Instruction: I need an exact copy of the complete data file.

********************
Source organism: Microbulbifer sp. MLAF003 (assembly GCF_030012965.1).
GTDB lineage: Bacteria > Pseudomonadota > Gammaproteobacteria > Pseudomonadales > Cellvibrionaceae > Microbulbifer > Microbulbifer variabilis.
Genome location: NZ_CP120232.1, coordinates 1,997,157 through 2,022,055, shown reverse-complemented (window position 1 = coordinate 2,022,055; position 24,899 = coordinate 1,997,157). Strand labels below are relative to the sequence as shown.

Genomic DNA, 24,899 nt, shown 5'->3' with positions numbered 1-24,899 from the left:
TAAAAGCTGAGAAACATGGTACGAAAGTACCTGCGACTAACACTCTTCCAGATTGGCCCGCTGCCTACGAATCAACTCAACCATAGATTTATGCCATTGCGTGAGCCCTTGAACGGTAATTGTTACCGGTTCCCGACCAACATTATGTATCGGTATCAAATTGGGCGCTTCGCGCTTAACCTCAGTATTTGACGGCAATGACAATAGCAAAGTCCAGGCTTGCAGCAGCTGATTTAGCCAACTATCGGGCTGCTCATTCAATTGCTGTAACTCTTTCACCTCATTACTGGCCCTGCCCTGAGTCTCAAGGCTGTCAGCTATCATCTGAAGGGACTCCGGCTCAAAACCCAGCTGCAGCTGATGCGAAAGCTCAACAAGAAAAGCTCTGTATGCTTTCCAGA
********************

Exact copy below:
Source organism: Microbulbifer sp. MLAF003 (assembly GCF_030012965.1).
GTDB lineage: Bacteria > Pseudomonadota > Gammaproteobacteria > Pseudomonadales > Cellvibrionaceae > Microbulbifer > Microbulbifer variabilis.
Genome location: NZ_CP120232.1, coordinates 1,997,157 through 2,022,055, shown reverse-complemented (window position 1 = coordinate 2,022,055; position 24,899 = coordinate 1,997,157). Strand labels below are relative to the sequence as shown.

Genomic DNA, 24,899 nt, shown 5'->3' with positions numbered 1-24,899 from the left:
TAAAAGCTGAGAAACATGGTACGAAAGTACCTGCGACTAACACTCTTCCAGATTGGCCCGCTGCCTACGAATCAACTCAACCATAGATTTATGCCATTGCGTGAGCCCTTGAACGGTAATTGTTACCGGTTCCCGACCAACATTATGTATCGGTATCAAATTGGGCGCTTCGCGCTTAACCTCAGTATTTGACGGCAATGACAATAGCAAAGTCCAGGCTTGCAGCAGCTGATTTAGCCAACTATCGGGCTGCTCATTCAATTGCTGTAACTCTTTCACCTCATTACTGGCCCTGCCCTGAGTCTCAAGGCTGTCAGCTATCATCTGAAGGGACTCCGGCTCAAAACCCAGCTGCAGCTGATGCGAAAGCTCAACAAGAAAAGCTCTGTATGCTTTCCAGA